- Stung by Modi’s jibe, KTR says BRS is a family of 4 cr people in TS
- ‘Jai Bheem’ Nageswara Rao’s services hailed
- ISTC gets best women’s engg college award
- PM dedicates new railway line, five buildings at UoH
- Amruta Ravali mesmerises music lovers
- TDP organises Maha March
- Guntur: GMC cancels Spandana
- Deficit rainfall in Balapur viewed as a ‘gift in disguise by officials
- Hyderabad: Agarwal Samaj organises ‘rath yatra’; holds special general meeting
- Minster Jogi Ramesh distributes pensions
Country gears up for battle of ballots
More than 900 million (90 crore) people above the age of 18 are expected to cast their ballots at a million polling stations in India in the upcoming general elections.
More than 900 million (90 crore) people above the age of 18 are expected to cast their ballots at a million polling stations in India in the upcoming general elections. This is the biggest election in the world history, with over 900 million registered voters, out of which 15 million are aged between 18 and 19. The number of voters is bigger than the populations of Europe and Australia put together. Let us get into the micro details further.
The logistics are unimaginable. There will be nearly one million polling stations, 10.1 per cent more than those in the 2014 elections, 2.33 million units, 1.63 million control units and 1.74 million VVPATs (voter verifiable paper audit trails). This time GPS tracking has been enabled to keep the EVMs' (Electronic Voting Machines) safe after polling. Usually the turnout in our elections is always higher. In the last general elections, it was 66 per cent plus.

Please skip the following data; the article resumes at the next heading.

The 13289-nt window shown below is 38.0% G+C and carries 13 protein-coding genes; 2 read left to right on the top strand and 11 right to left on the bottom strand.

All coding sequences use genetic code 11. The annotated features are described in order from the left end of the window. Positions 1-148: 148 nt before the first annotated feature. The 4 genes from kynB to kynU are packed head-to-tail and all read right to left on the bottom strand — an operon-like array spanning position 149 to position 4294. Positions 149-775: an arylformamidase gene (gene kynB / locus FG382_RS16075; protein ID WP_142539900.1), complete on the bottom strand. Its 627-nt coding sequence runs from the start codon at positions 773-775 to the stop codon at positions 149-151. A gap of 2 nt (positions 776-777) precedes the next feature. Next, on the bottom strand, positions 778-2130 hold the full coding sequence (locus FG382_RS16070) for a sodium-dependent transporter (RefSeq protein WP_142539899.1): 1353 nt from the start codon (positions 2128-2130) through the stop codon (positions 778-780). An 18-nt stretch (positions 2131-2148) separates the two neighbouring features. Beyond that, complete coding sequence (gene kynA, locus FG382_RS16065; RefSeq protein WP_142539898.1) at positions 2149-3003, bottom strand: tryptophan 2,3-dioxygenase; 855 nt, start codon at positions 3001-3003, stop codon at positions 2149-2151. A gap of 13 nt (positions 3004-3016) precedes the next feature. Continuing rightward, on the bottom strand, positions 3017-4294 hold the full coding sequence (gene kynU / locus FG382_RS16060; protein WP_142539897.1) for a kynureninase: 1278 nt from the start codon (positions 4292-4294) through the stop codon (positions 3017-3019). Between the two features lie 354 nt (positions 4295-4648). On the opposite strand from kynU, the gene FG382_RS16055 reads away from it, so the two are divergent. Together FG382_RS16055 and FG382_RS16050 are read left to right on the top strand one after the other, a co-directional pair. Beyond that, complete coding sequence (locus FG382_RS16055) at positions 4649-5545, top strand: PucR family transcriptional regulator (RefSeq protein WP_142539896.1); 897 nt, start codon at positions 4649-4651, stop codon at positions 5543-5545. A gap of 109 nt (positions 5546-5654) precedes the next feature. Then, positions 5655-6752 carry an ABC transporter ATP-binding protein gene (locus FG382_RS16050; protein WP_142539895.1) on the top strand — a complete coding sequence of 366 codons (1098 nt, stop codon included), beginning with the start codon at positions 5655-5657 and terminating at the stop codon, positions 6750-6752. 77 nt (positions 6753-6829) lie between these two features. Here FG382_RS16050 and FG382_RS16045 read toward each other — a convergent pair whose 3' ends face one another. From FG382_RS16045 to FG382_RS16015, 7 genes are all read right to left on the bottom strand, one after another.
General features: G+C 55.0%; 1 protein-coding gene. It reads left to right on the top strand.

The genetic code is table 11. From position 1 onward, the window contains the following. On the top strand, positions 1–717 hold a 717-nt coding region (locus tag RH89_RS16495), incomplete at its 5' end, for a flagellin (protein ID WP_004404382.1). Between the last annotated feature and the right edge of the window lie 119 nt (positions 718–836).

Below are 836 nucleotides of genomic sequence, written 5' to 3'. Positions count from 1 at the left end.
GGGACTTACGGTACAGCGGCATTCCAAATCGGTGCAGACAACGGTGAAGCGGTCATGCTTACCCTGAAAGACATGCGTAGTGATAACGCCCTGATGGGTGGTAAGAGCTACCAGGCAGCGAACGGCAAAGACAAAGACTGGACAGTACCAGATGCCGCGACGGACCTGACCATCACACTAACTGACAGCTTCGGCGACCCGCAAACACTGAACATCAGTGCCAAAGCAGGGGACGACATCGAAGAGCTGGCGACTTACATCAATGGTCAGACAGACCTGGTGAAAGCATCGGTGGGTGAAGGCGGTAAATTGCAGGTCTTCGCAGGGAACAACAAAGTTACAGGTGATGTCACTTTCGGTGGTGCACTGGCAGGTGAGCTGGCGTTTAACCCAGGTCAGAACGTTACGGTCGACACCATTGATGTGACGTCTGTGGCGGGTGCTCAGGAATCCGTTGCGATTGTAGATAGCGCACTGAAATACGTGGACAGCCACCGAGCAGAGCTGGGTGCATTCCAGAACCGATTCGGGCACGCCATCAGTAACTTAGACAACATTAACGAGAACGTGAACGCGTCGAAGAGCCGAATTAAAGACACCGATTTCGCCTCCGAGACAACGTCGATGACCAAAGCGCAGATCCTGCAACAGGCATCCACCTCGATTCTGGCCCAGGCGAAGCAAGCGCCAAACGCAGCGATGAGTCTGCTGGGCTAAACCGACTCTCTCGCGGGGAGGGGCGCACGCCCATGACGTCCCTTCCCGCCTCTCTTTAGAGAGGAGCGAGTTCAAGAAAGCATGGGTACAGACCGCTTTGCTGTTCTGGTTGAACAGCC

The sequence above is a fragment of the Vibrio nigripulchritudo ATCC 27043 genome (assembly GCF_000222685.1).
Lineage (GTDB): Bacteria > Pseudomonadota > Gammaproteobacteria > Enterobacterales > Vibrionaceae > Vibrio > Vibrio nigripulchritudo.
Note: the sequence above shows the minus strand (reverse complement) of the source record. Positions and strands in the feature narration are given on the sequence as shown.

It was only 51 per cent in 1951 when the first general elections were held. As for the number of contenders, there were 8,250 candidates on behalf of 464 political parties in the 2014 general elections in the fray. Elections in the country, unlike any other, could always be long drawn because of the need to secure polling stations with Central forces deployment. The Centre for Media Studies has estimated that the cost of last elections (cost for the candidates) was five billion dollars.
Any doubts that it would not double at least now given the levels of bitterness pervading already? Coming to the political parties, they have never been open and honest about the money spent. The vote-for-note concept that has caught up in the recent times has grown phenomenally and it should not be forgotten that a Lok Sabha candidate will be spending close to Rs 100 crore even in some States like AP and Telangana. Most of the contenders promise the parties giving them tickets of footing the entire cost of the MLAs' too.
In a way, in the States going for combined elections, it is a double whammy for the Parliamentary constituency candidate as he may be facing his own party candidates reluctant to foot the expenditure leaving the job to the LS candidate. Sops are a usual thrown in and every segment in the society has become a special constituency for the candidates and parties. Women are given sops, youth are given play kits, Self Help Groups get their share and the list goes on.
Cylinders, cycles, laptops, mobiles, cookers, grinders… what not...? The merchandise that finds place in electioneering puts even a mall to shame. Liquor of course flows like a flooded Himalayan river of monsoon, uncontrollable, indomitable and breaches all barriers of decency. Rallies, meetings and protests… all of these require people and they do come, willingly, for a price again.
Easy money, black money, blood money, excess money, all get into the game and reach back to the people in one form or the other, sadly. Indian elections have their pitfalls. Yet, this is the biggest festival of the country. Celebrate. If possible, be honest and exercise your choice wisely, because it is your future you are choosing and that of your next generations.